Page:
Wilson Center's Global Europe Program experts comment on the possibility of a "No Deal" Brexit.
Dr. Dan Hamilton, Director of the Global Europe Program at The Wilson Center in Washington, DC:
"A no-deal Brexit is bad news for the UK, for Europe, and for the United States. It would mean more economic uncertainties at a time of pandemic recession. It would exacerbate tensions over the status of the Good Friday Agreement. It would delay any possibility of a US-UK trade deal. Expect new and opaque restrictions on travel, additional trade barriers, and disruptions at UK borders. Deal or no deal, Brexit’s impact will continue to ripple through 2021"
Michael Geary, Global Fellow with the Global Europe Program at The Wilson Center in Washington, DC:
"With days to go before the 11-month transition period between the EU and Britain comes to an end, a transition that has allowed EU-UK free movement and trade to remain the same as before London officially exited the EU last January, trade talks in Brussels remain deadlocked. A last-minute dash to Brussels this week by UK Prime Minister Boris Johnson in an attempt to salvage the trade and security negotiations, and by extension secure a lucrative post-Brexit deal, appears to have failed. Issues linked to access to fishing stock, and the mutual recognition of a host of different standards, including environmental, all wrapped up in the politically explosive question of sovereignty have proved insurmountable even though negotiators on both sides concede that 90% of the negotiations are completed. By Sunday, Johnson’s obsession with clawing back sovereignty from Brussels might well see Britain crash out of the EU, the world’s largest market, without a trade deal and with it a frighteningly uncertain economic future."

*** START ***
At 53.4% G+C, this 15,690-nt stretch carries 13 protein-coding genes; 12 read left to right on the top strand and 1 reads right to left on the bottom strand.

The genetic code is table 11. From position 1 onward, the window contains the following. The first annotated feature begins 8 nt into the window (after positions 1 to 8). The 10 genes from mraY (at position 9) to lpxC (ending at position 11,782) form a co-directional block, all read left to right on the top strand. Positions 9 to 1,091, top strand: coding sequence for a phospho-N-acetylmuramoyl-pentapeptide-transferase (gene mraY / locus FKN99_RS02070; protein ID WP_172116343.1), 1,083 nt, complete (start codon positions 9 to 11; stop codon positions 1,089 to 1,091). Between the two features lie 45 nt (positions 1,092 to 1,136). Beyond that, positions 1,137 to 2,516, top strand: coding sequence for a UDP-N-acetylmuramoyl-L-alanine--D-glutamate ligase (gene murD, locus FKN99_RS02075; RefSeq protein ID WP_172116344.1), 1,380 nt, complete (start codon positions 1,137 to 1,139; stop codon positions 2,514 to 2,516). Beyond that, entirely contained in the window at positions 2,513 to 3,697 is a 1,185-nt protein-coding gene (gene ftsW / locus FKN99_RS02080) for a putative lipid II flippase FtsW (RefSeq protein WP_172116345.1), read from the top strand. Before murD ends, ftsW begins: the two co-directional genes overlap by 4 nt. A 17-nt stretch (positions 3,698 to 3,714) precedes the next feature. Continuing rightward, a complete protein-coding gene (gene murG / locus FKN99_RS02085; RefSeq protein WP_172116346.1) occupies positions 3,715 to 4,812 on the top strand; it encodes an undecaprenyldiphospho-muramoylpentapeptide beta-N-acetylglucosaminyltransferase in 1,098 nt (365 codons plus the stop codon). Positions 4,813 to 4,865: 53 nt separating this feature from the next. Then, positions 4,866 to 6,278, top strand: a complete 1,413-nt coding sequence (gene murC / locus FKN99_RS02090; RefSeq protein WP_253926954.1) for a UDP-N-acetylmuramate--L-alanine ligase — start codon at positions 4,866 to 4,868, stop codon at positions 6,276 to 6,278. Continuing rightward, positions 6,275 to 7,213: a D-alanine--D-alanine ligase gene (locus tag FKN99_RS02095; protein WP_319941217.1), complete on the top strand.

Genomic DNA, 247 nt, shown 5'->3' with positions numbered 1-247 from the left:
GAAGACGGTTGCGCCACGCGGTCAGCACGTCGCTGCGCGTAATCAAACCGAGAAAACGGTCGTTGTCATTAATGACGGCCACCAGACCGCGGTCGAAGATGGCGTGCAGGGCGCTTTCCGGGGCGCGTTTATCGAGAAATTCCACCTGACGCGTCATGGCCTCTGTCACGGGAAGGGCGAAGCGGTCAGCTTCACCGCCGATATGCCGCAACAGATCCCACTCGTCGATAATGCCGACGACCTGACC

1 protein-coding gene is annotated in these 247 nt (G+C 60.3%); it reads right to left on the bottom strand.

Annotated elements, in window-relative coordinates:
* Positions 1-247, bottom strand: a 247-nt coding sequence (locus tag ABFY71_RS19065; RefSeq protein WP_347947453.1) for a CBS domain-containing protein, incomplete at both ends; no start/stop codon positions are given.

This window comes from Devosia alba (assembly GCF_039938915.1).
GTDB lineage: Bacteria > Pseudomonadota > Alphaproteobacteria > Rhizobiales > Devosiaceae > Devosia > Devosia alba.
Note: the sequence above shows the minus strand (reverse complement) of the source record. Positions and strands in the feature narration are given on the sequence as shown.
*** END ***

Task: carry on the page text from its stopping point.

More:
About the Authors
Global Europe Program
The Global Europe Program addresses vital issues affecting the European continent, U.S.-European relations, and Europe’s ties with the rest of the world. It does this through scholars-in-residence, seminars, policy study groups, media commentary, international conferences and publications. Activities cover a wide range of topics, from the role of NATO, the European Union and the OSCE to European energy security, trade disputes, challenges to democracy, and counter-terrorism. The program investigates European approaches to policy issues of importance to the United States, including globalization, digital transformation, climate, migration, global governance, and relations with Russia and Eurasia, China and the Indo-Pacific, the Middle East and Africa. Read more